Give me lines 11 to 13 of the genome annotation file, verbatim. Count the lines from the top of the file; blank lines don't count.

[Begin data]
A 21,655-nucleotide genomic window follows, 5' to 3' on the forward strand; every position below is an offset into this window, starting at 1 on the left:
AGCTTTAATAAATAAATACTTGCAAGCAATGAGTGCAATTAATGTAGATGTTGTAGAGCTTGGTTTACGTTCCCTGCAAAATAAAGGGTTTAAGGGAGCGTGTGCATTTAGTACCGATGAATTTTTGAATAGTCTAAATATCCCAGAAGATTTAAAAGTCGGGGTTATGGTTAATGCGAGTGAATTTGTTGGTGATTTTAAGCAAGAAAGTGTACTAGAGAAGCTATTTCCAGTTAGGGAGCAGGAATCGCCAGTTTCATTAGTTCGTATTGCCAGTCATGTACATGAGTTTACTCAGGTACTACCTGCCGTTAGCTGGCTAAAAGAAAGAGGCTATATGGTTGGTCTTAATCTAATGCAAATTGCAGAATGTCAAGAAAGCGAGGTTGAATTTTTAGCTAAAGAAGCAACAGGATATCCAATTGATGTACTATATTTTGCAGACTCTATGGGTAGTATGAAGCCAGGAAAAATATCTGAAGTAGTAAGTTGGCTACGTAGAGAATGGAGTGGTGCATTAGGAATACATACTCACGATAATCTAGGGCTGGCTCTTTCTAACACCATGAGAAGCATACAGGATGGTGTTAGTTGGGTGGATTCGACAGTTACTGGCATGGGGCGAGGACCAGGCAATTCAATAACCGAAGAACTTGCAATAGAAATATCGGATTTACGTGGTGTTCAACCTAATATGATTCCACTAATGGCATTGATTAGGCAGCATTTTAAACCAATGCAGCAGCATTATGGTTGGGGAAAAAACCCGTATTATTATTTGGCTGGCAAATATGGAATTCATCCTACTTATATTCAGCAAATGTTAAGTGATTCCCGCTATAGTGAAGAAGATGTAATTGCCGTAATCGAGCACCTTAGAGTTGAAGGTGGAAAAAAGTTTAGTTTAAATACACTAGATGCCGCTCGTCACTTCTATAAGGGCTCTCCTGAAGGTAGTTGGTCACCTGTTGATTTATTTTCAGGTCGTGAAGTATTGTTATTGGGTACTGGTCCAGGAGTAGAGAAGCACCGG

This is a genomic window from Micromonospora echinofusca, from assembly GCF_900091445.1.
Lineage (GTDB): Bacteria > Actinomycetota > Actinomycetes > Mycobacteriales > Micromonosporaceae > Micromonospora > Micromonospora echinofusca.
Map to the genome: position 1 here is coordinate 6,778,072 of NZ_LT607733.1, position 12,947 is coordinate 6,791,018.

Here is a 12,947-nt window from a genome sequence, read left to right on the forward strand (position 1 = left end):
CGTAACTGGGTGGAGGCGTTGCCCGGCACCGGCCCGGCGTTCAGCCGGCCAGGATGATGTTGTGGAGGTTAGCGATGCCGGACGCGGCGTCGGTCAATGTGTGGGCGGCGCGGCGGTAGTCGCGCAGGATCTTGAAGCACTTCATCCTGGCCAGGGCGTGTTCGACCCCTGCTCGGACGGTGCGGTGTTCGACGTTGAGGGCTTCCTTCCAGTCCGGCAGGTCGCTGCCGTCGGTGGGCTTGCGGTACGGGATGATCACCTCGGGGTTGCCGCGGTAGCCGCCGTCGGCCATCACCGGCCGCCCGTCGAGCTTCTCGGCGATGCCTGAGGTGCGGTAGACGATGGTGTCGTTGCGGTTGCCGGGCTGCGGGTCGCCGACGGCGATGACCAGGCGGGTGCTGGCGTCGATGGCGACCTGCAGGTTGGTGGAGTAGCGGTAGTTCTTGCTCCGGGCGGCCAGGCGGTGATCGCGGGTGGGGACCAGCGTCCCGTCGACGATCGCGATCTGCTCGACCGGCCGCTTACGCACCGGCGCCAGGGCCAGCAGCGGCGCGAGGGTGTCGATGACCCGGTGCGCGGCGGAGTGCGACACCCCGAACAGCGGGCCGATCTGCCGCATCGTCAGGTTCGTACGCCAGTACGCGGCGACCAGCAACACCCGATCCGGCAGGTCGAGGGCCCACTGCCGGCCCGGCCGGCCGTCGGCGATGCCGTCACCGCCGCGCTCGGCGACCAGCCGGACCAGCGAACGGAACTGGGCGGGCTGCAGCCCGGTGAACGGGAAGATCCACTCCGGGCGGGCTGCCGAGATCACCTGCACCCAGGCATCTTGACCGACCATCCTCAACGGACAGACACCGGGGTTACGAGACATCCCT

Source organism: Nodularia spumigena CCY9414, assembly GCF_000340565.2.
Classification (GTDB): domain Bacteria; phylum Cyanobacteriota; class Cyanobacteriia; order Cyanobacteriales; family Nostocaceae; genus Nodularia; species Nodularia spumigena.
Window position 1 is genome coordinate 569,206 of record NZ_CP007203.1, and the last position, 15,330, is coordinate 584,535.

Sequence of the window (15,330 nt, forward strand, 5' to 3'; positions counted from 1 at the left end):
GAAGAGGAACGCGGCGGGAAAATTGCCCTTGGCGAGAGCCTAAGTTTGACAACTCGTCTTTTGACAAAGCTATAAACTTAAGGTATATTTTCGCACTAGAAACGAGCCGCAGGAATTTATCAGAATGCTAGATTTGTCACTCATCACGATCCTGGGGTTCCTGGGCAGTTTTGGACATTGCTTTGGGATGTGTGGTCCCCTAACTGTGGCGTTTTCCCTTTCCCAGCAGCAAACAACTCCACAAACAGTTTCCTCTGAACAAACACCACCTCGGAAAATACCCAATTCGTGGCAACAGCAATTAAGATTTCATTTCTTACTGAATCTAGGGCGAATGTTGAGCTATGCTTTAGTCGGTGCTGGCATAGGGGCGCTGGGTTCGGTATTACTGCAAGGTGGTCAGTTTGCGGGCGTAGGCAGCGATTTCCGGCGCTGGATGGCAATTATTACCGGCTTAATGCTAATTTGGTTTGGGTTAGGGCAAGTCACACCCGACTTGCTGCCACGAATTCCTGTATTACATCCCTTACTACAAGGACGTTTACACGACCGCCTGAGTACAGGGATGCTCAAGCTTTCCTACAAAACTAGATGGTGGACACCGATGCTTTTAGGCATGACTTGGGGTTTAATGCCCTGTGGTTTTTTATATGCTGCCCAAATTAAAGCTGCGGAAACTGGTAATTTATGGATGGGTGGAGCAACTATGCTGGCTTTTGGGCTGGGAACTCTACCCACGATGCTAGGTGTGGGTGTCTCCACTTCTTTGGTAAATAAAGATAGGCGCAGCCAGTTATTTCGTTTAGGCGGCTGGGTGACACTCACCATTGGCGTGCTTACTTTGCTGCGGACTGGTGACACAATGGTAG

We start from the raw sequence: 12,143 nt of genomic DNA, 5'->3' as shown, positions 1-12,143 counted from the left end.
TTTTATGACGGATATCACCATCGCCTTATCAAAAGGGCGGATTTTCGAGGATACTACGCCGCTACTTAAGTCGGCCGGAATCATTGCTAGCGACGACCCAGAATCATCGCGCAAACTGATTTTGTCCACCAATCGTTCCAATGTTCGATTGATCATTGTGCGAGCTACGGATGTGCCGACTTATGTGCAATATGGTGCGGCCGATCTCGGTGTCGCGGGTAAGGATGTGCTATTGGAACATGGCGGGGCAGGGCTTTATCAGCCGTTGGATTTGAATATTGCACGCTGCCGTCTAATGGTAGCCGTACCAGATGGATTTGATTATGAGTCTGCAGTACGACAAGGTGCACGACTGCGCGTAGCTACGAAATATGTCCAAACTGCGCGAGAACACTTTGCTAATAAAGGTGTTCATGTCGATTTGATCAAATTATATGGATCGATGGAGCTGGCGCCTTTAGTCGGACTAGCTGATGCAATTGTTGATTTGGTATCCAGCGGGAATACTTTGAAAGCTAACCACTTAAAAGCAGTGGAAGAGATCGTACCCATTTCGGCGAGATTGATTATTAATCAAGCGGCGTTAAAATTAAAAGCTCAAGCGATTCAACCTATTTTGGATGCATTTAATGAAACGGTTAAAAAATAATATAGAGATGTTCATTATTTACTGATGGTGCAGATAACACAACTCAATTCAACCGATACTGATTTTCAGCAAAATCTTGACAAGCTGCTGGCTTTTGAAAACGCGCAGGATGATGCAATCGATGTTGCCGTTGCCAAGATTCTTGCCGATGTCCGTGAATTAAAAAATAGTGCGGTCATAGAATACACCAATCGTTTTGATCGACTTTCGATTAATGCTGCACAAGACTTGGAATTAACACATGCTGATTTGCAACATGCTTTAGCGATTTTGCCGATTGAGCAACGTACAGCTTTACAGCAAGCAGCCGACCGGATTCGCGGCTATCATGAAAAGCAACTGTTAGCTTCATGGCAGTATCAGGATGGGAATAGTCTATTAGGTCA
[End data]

Sequence of the window (15,330 nt, forward strand, 5' to 3'; positions counted from 1 at the left end):
GAAGAGGAACGCGGCGGGAAAATTGCCCTTGGCGAGAGCCTAAGTTTGACAACTCGTCTTTTGACAAAGCTATAAACTTAAGGTATATTTTCGCACTAGAAACGAGCCGCAGGAATTTATCAGAATGCTAGATTTGTCACTCATCACGATCCTGGGGTTCCTGGGCAGTTTTGGACATTGCTTTGGGATGTGTGGTCCCCTAACTGTGGCGTTTTCCCTTTCCCAGCAGCAAACAACTCCACAAACAGTTTCCTCTGAACAAACACCACCTCGGAAAATACCCAATTCGTGGCAACAGCAATTAAGATTTCATTTCTTACTGAATCTAGGGCGAATGTTGAGCTATGCTTTAGTCGGTGCTGGCATAGGGGCGCTGGGTTCGGTATTACTGCAAGGTGGTCAGTTTGCGGGCGTAGGCAGCGATTTCCGGCGCTGGATGGCAATTATTACCGGCTTAATGCTAATTTGGTTTGGGTTAGGGCAAGTCACACCCGACTTGCTGCCACGAATTCCTGTATTACATCCCTTACTACAAGGACGTTTACACGACCGCCTGAGTACAGGGATGCTCAAGCTTTCCTACAAAACTAGATGGTGGACACCGATGCTTTTAGGCATGACTTGGGGTTTAATGCCCTGTGGTTTTTTATATGCTGCCCAAATTAAAGCTGCGGAAACTGGTAATTTATGGATGGGTGGAGCAACTATGCTGGCTTTTGGGCTGGGAACTCTACCCACGATGCTAGGTGTGGGTGTCTCCACTTCTTTGGTAAATAAAGATAGGCGCAGCCAGTTATTTCGTTTAGGCGGCTGGGTGACACTCACCATTGGCGTGCTTACTTTGCTGCGGACTGGTGACACAATGGTAG

We start from the raw sequence: 12,143 nt of genomic DNA, 5'->3' as shown, positions 1-12,143 counted from the left end.